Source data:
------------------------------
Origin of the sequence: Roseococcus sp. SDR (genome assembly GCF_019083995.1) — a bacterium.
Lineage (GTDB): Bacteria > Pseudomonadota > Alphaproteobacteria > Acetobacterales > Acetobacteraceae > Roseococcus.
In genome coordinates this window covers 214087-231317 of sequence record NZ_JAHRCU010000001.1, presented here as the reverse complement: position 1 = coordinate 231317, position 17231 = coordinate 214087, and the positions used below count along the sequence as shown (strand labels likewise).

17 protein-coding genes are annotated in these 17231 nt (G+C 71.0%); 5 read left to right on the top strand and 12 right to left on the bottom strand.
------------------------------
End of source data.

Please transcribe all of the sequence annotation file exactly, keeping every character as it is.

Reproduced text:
Origin of the sequence: Roseococcus sp. SDR (genome assembly GCF_019083995.1) — a bacterium.
Lineage (GTDB): Bacteria > Pseudomonadota > Alphaproteobacteria > Acetobacterales > Acetobacteraceae > Roseococcus.
In genome coordinates this window covers 214087-231317 of sequence record NZ_JAHRCU010000001.1, presented here as the reverse complement: position 1 = coordinate 231317, position 17231 = coordinate 214087, and the positions used below count along the sequence as shown (strand labels likewise).

17 protein-coding genes are annotated in these 17231 nt (G+C 71.0%); 5 read left to right on the top strand and 12 right to left on the bottom strand.